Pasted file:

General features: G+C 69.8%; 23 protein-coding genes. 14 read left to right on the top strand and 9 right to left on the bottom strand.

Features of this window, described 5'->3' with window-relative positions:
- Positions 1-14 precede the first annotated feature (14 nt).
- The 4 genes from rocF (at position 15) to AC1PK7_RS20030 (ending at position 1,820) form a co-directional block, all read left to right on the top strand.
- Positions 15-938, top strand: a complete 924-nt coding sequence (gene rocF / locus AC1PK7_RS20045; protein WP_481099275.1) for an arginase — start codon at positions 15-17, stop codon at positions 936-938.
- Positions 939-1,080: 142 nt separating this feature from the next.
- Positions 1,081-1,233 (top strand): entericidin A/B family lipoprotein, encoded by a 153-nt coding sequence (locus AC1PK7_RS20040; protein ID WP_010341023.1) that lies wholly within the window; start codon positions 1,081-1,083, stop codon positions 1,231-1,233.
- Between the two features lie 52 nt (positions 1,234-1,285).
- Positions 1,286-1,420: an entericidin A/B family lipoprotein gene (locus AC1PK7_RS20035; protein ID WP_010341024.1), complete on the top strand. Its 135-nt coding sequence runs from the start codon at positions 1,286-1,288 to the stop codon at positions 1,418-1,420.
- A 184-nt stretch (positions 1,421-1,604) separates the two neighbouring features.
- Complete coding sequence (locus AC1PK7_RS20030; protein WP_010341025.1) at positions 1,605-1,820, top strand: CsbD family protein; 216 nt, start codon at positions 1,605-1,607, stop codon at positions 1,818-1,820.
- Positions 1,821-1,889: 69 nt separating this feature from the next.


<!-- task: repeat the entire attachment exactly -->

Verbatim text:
General features: G+C 69.8%; 23 protein-coding genes. 14 read left to right on the top strand and 9 right to left on the bottom strand.

Features of this window, described 5'->3' with window-relative positions:
- Positions 1-14 precede the first annotated feature (14 nt).
- The 4 genes from rocF (at position 15) to AC1PK7_RS20030 (ending at position 1,820) form a co-directional block, all read left to right on the top strand.
- Positions 15-938, top strand: a complete 924-nt coding sequence (gene rocF / locus AC1PK7_RS20045; protein WP_481099275.1) for an arginase — start codon at positions 15-17, stop codon at positions 936-938.
- Positions 939-1,080: 142 nt separating this feature from the next.
- Positions 1,081-1,233 (top strand): entericidin A/B family lipoprotein, encoded by a 153-nt coding sequence (locus AC1PK7_RS20040; protein ID WP_010341023.1) that lies wholly within the window; start codon positions 1,081-1,083, stop codon positions 1,231-1,233.
- Between the two features lie 52 nt (positions 1,234-1,285).
- Positions 1,286-1,420: an entericidin A/B family lipoprotein gene (locus AC1PK7_RS20035; protein ID WP_010341024.1), complete on the top strand. Its 135-nt coding sequence runs from the start codon at positions 1,286-1,288 to the stop codon at positions 1,418-1,420.
- A 184-nt stretch (positions 1,421-1,604) separates the two neighbouring features.
- Complete coding sequence (locus AC1PK7_RS20030; protein WP_010341025.1) at positions 1,605-1,820, top strand: CsbD family protein; 216 nt, start codon at positions 1,605-1,607, stop codon at positions 1,818-1,820.
- Positions 1,821-1,889: 69 nt separating this feature from the next.